I have been writing this professional conduct column for over 10 years, with and without co-authors, discussing topics from the mundane to the philosophical. This month, my co-author is Lynn Nichols, who is beginning a new practice representing respondents before the Disciplinary Board, and whose experience as a former homicide prosecutor in the Philadelphia District Attorney’s Office makes her well suited to join me in this column, exploring a question of the ethics and morality of recent Justice Department decisions relating to the death penalty.
In the past month, you may have missed two significant pieces of news relating to the death penalty. First, the Trump administration, with seven weeks left in power, has scheduled five executions, the last of which will take place on Jan. 15, 2021, five days before a new anti-death penalty administration is sworn in to power. See https://thehill.com/homenews/news/527579-five-federal-inmates-scheduled-for-execution-before-inauguration-day. The second piece of news is that, on Nov. 27, the DOJ issued a final rule that will become effective on Dec. 24, providing the government with greater flexibility to conduct federal executions in any “manner” as permitted by the law of the state where the sentence was imposed. This change in the DOJ’s final rule would no longer require federal death penalty sentences to be carried out by lethal injection but instead would allow for executions by other methods such as poisonous gas, electrocution or firing squads.
Last year, the Department of Justice (DOJ) resumed executions after a nearly two-decade hiatus, even though 22 states and Washington, D.C. have abolished the practice completely, and three states (California, Oregon and Pennsylvania) have imposed gubernatorial moratoriums. Since the revival of federal executions in July 2020, eight executions have been carried out at the federal prison in Terre Haute, Indiana, including one two weeks after the November 2020 election.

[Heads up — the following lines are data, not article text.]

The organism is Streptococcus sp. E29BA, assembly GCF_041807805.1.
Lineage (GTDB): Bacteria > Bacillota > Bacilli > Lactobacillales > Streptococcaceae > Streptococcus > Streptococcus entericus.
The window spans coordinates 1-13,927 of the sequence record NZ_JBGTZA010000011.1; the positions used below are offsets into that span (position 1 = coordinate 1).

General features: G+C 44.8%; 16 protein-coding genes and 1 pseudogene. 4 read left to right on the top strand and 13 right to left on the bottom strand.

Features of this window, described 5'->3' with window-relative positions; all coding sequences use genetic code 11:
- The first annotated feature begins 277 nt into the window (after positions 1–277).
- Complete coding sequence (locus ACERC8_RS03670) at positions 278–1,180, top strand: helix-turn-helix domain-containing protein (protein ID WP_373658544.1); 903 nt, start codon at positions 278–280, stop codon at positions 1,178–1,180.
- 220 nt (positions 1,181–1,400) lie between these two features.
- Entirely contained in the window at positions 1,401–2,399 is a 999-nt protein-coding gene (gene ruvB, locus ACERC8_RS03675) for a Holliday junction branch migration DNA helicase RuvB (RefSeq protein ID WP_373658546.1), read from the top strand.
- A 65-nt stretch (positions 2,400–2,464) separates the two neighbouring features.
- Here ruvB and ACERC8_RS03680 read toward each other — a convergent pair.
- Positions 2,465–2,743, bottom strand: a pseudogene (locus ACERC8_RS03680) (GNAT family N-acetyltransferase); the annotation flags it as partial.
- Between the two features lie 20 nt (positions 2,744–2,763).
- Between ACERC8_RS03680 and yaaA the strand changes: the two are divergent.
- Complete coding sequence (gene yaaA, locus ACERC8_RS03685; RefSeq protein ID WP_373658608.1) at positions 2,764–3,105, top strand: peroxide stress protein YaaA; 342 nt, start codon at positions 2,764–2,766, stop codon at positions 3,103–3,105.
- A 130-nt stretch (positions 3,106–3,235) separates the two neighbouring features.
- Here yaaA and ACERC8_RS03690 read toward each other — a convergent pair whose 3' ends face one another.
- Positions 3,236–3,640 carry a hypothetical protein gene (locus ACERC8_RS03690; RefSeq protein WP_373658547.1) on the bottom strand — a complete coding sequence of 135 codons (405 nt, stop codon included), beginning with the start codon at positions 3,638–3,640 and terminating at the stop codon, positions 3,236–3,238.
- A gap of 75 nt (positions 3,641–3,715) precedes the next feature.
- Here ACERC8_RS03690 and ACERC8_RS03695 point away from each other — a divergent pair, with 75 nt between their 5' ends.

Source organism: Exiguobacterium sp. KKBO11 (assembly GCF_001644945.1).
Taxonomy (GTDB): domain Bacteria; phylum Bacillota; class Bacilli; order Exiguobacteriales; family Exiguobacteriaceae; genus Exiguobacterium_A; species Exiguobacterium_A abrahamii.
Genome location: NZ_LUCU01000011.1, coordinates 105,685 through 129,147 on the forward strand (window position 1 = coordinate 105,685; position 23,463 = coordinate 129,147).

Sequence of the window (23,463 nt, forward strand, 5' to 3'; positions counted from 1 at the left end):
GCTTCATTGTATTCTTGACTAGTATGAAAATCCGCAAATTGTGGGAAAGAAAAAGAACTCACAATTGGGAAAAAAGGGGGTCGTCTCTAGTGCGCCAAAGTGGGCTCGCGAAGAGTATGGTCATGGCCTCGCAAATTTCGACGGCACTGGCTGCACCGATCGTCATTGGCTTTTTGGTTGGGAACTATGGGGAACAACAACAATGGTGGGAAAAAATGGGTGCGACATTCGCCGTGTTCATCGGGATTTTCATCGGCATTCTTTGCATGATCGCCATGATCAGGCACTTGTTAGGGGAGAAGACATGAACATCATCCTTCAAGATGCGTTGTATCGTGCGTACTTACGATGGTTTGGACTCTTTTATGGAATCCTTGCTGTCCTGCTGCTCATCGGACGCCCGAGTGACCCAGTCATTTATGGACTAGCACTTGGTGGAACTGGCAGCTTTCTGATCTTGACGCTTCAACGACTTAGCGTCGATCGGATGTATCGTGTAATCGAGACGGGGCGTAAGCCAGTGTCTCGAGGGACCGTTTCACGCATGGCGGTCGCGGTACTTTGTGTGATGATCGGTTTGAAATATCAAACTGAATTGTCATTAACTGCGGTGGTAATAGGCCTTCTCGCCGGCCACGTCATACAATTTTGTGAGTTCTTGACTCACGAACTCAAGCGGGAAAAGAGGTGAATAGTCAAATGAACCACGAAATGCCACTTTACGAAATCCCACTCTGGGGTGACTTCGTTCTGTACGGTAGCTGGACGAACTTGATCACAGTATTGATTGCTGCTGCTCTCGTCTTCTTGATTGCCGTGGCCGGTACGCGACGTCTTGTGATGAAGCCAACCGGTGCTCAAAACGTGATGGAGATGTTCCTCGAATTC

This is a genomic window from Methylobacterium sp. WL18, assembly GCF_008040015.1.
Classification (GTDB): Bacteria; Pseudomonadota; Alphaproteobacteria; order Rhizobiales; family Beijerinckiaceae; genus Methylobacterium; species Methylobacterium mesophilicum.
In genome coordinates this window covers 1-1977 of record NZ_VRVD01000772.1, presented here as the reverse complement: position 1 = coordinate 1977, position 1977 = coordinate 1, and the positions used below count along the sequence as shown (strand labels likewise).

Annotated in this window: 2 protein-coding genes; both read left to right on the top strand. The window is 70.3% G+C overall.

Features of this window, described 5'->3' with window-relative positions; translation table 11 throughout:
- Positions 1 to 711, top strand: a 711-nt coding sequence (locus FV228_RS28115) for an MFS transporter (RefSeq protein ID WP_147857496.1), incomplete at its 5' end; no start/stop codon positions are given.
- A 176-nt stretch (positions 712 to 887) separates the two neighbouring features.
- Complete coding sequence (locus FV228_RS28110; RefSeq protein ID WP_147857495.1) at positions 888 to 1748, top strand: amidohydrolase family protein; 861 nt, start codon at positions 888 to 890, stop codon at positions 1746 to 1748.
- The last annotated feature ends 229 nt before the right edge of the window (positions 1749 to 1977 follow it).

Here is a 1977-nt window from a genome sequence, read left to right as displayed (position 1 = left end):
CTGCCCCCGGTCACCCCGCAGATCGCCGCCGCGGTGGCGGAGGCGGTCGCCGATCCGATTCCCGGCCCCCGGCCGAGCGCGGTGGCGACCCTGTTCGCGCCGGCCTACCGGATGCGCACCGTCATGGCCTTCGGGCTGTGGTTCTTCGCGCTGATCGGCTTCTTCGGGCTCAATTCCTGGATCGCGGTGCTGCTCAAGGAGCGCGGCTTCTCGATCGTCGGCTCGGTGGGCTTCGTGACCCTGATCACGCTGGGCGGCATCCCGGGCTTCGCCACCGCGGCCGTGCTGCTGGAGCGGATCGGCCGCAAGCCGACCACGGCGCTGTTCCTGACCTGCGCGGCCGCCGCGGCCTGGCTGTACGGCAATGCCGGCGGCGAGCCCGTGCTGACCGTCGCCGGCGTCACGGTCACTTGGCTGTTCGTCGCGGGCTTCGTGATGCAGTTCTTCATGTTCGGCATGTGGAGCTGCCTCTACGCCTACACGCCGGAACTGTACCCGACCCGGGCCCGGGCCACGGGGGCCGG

These are all lawful actions, implemented through the efforts of lawyers employed by the Department of Justice. Yet these lame-duck measures have moral implications far greater than the ordinary lawyer must face in their day. For example, the last time the U.S. government carried out an execution between a presidential election and the inauguration of the new president for a federal crime was nearly 132 years ago, on Jan. 25, 1889, when the outgoing administration of Grover Cleveland executed Richard Smith, a Choctaw Indian, for a murder on tribal land in Arkansas.
Every Justice Department lawyer knows that if the five currently scheduled are not carried out by the current administration, they will not be carried out by the next administration and in fact, the federal death penalty may be abolished. The prisoners who are scheduled to be killed within the next seven weeks will be spared. This is literally a matter of life and death. In fact, we infer that these executions are being scheduled to ensure that the prisoner is not spared under the Biden administration. The scheduling of these executions is intentionally designed to ensure that these five people cannot benefit from the gift of life that the new administration promises.
We assume that the prosecutors in the Justice Department who are working on death-penalty cases have reconciled their own moral barometers to the death penalty. As Attorney General William Barr has said “The American people, acting through Congress and presidents of both political parties, have long instructed that defendants convicted of the most heinous crimes should be subject to a sentence of death.” But does not the scheduling of these executions, which are weeks away from being cancelled by the new administration, raise the moral stakes for all Justice Department lawyers?
In the face of the lawfulness of these scheduled executions, is there a Rule of Professional Conduct on which a Justice Department lawyer could rely to refuse to assist in this endeavor? And, if not, is there guidance for a lawyer whose moral code is violated by a professional obligation that is legal but reprehensible? Is there a basis for a conscientious objection in the law that goes beyond the Rules of Professional Conduct?